This problem has been bugging me since 2001 when Peter Huddy thought he had solved the problem of two variegated Vrieseas that had been imported to Australia under parentage formula from the USA.
We know that parentage formulae are often reversed and that forms of variegation do vary. In 2011 Vriesea ‘Shiraz’ was registered:
Hybridist unknown, named by Peter Huddy, SA, Australia. Named in 1995.
(platynema x saundersii)
Plant 60cm diam, flowering to 90cm high. Has never shown signs of variegation in 20 years cultivation in SA.
Although this has the reverse parentage to that reported for the variegated ‘RoRo’ there appears to be great similarity and thus similar origins.
Reg Doc by M Butcher 11/2011.
The only way to answer this problem was to try find someone in the USA who was still growing plants called V. bituminosa x saundersii (variegated) and this was Michael Kiehl of Michael’s Bromeliads in Florida. Michael promised to send me a photo of the plant in flower and did so in March this year.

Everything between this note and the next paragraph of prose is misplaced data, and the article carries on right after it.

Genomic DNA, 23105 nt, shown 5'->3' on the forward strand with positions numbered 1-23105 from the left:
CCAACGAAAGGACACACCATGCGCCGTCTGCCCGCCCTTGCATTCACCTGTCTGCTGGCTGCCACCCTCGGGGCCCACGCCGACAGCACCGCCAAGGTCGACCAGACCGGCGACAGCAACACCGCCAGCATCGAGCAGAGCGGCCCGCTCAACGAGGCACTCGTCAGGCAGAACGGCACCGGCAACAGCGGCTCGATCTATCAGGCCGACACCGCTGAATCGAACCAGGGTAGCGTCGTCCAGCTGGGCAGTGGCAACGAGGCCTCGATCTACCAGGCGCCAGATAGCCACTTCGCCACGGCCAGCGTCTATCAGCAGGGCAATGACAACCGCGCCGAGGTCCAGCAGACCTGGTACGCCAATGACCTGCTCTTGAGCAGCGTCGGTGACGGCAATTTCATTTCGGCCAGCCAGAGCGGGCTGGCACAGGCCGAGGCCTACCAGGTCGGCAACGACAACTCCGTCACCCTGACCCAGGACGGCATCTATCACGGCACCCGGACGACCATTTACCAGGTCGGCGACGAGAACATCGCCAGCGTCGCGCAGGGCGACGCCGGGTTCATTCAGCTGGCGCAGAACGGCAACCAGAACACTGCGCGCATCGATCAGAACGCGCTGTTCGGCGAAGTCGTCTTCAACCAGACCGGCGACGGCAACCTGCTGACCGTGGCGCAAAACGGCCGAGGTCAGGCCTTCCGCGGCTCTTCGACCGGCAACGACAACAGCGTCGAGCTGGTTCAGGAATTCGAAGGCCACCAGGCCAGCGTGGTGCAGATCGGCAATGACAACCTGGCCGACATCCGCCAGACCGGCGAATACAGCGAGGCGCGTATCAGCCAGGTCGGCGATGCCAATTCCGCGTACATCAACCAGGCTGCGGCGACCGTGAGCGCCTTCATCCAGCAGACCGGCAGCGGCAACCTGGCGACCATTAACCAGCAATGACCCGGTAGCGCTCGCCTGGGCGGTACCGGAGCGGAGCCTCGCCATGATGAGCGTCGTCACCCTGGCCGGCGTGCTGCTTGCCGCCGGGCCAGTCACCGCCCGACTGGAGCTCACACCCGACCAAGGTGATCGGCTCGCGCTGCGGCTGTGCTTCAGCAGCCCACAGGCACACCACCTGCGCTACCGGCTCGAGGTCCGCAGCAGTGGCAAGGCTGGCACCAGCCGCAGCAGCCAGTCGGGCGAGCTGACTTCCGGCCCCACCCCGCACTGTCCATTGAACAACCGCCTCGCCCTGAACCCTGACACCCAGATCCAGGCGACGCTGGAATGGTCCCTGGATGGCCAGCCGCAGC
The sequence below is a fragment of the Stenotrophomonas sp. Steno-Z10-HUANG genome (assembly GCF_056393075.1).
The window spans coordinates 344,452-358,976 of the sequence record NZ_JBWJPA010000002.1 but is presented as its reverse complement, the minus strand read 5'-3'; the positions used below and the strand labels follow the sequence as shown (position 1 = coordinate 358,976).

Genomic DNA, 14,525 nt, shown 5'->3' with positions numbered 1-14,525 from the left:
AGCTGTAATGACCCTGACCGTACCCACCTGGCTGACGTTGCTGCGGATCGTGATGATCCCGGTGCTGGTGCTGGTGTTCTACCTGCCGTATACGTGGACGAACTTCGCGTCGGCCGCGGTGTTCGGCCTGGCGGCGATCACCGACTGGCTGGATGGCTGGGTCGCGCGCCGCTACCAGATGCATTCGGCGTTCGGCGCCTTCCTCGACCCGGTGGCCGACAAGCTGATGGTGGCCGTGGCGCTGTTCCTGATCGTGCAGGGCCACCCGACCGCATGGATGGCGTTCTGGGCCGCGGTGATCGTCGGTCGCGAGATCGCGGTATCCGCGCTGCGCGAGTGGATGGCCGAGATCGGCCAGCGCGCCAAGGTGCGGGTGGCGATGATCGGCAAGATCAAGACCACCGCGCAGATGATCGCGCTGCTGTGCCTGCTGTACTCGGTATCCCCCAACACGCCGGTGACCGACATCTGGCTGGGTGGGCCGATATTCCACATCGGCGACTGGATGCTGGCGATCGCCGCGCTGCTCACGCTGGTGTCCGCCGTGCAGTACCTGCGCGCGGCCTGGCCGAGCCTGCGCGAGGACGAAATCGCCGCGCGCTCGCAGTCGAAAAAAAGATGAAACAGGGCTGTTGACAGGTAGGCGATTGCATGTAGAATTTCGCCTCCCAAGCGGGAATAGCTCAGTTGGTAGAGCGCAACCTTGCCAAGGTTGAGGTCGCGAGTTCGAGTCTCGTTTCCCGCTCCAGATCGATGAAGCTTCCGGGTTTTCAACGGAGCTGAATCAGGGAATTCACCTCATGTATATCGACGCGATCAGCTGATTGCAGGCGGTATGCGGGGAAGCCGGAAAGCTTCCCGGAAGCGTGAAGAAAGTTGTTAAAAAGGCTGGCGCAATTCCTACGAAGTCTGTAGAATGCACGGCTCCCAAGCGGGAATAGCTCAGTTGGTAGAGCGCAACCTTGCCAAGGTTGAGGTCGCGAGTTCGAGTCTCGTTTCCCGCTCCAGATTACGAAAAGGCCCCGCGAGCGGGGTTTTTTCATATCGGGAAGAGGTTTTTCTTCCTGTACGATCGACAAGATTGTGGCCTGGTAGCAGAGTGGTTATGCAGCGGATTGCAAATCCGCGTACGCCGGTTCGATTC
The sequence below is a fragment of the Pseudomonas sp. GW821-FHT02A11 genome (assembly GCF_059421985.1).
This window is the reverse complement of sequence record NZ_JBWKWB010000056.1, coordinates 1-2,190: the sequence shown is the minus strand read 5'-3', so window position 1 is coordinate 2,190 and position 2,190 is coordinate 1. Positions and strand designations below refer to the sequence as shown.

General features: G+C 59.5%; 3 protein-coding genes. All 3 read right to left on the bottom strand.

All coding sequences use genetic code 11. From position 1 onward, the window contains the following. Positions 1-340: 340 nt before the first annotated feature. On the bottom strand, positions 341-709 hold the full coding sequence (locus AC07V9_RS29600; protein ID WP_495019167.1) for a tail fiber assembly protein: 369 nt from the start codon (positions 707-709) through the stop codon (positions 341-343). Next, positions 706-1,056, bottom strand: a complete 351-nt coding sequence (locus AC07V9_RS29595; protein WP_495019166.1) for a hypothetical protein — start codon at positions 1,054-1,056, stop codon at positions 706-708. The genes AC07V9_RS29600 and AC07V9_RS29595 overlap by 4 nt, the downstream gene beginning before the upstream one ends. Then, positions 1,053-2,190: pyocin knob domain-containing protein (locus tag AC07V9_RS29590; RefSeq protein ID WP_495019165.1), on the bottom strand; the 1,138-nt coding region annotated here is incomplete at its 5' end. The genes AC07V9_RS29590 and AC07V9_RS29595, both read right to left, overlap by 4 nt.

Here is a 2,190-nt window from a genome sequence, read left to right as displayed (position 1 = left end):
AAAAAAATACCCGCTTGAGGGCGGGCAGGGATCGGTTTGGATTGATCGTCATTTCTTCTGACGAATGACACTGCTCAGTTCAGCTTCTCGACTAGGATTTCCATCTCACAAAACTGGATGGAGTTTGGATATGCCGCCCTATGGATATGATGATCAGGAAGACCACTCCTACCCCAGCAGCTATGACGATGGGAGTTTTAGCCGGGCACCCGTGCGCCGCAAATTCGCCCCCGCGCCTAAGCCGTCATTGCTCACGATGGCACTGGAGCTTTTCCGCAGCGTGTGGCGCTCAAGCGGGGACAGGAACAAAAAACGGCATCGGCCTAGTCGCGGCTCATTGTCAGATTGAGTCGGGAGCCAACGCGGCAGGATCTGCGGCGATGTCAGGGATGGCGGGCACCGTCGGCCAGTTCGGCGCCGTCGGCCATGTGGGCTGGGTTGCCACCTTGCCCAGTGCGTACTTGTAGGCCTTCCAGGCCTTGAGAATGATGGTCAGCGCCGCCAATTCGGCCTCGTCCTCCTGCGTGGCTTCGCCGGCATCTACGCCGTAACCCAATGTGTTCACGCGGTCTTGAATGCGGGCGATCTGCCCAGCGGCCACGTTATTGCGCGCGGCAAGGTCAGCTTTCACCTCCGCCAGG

We now have photos of all plants involved in this saga. They have a red floral bract, yellowish sepals and light green petals. All have discolor leaves.
The problem seems to be on what was considered to be V. bituminosa when the hybrid was done many years ago. If we look at Flora Neotropica by Smith & Downs 1977 we will see that even the botanists had problems with identity involving V. platynema whereas, these days, most of us know how to identify V. bituminosa with its brownish petals ( see Foster’s painting of his V. bituminosa for another problem regarding colour.)
The most likely scenario is that first we had platynema x saundersii (now called 'Shiraz') which sported variegation but some had different variegation and some bright individual felt one had ‘bituminosa’ in it not ‘platynema’ - and even reversed the parentage.
We should continue to use the names 'Shiraz', 'Highway Beauty', ‘Highway’( non-variegated ‘Highway Beauty’) and 'RoRo' because so many are growing plants under these names ( as well as saundersii x platynema AND platynema x saundersii plus or minus the notation ‘variegated AND bituminosa !) but remember we are dealing in all probability with the same hybrid. In our experience the plant in Adelaide called 'RoRo' has a more stable variegation pattern but then this could be different in a different climate. All have the V. saundersii spotting of the leaves at some time in various intensities in their life to flowering.